So what's new in the new 4th Generation Apple TV?
Well, firstly, you can customise your TV to not only include free and pay TV channels but also choose from a broad selection of apps that includes everything from games to travel accommodation services.
Apple believe that the Apple TV isn’t just an upgraded set-top box, but it’s the first “true” TV that articulates Apple’s vision of what the TV viewing experience should be. The Apple TV has it's own app store, so you can download as much content as your heart desires. There is also an ability to search for the content you wish to view across different providers. Searching will now tell you if the content is available through both iTunes and Netflix and lets you choose which service you want. The global search works only for iTunes and Netflix in Australia at this time.
Also the ability to play games on the Apple TV is a new feature made possible by Apple’s powerful A8 chip, and a new remote control with an internal accelerometer and gyroscope. This means that when you tilt the controls and move it around in your hands things happen onscreen which makes gameplay very quick and responsive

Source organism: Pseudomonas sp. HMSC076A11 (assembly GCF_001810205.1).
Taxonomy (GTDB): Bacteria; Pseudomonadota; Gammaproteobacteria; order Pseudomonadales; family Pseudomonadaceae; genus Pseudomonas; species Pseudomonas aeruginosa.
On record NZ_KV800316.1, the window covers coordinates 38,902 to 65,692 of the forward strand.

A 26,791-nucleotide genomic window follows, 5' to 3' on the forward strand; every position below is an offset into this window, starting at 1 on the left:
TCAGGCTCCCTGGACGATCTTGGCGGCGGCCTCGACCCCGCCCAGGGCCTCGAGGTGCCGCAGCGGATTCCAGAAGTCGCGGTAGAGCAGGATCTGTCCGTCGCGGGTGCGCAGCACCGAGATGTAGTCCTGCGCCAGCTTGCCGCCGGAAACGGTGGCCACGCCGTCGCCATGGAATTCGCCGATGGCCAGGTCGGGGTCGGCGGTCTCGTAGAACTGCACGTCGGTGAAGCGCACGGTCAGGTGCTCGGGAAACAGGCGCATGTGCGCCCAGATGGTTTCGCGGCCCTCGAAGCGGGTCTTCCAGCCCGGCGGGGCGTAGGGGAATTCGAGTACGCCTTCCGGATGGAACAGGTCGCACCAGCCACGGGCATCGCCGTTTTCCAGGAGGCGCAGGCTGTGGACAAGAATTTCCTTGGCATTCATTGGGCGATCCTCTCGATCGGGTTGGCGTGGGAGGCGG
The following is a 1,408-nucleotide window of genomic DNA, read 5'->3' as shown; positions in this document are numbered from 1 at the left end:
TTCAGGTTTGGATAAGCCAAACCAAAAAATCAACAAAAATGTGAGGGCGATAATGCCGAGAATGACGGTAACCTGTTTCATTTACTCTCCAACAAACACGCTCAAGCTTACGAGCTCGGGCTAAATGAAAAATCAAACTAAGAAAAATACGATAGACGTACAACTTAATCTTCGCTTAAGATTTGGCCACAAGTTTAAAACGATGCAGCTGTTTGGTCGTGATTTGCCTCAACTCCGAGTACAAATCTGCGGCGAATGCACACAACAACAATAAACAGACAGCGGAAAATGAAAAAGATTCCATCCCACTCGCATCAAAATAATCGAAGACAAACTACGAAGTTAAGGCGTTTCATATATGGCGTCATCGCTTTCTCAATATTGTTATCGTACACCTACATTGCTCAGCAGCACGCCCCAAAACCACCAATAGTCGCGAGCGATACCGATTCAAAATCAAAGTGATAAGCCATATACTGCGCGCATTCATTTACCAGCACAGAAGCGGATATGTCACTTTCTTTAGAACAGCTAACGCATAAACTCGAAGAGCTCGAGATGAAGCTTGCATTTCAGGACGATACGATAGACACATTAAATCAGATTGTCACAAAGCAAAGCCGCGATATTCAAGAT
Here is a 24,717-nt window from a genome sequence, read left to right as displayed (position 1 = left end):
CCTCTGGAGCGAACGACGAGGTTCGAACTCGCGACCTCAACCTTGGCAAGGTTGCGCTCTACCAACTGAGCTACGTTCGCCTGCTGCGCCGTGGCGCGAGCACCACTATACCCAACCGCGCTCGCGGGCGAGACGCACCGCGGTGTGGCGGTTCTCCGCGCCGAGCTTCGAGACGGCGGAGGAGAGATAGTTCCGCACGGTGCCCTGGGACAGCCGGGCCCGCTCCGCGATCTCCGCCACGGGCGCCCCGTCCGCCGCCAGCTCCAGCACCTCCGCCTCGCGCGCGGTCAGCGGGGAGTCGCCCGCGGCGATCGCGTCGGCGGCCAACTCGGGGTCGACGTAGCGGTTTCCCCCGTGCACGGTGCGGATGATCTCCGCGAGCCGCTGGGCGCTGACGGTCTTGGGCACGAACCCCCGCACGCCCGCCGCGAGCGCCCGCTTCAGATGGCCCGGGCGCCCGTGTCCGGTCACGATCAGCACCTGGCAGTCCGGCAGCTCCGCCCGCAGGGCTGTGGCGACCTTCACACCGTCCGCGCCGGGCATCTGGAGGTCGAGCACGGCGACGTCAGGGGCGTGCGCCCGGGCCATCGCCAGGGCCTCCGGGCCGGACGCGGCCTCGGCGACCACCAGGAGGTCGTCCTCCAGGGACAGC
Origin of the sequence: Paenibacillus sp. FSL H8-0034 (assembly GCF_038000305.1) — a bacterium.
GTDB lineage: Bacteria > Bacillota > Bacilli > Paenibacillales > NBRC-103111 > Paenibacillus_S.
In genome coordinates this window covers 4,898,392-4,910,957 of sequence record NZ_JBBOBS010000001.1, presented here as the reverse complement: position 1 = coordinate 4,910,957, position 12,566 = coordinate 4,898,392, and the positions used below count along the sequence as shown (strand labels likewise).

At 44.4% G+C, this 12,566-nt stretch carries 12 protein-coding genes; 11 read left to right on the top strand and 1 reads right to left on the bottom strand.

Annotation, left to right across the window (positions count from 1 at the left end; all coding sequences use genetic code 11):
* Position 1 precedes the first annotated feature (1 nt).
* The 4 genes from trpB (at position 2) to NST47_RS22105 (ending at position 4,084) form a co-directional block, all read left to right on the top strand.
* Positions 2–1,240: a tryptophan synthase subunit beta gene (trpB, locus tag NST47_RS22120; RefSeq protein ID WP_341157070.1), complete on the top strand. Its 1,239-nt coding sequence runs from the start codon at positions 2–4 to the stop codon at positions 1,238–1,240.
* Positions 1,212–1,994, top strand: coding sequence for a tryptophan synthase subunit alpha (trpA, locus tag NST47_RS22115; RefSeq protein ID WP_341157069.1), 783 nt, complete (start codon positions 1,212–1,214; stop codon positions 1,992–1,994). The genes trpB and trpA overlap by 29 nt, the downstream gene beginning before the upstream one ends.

Also, the new Apple TV’s Siri Remote allows you to issue voice commands to the inbuilt microphone in the TV remote control. Siri is able to respond to natural language requests such as “Find me movies with Nicole Kidman....". The remote control doesn’t need regular batteries which is a bonus. Instead, you charge it by connecting the remote to your computer using the lightning-to-USB cable (iPhone 5th Generation or higher cable) provided in the box.
So, on face value the 4th Generation Apple TV seems to be far superior to the old Apple TV. It’s intuitive, uncomplicated, and systematically thoughtful. Think - Apple's great design again. Only time will tell how much of a monumental product this is, however it is fair to say that this may be the beginning of the future of TV.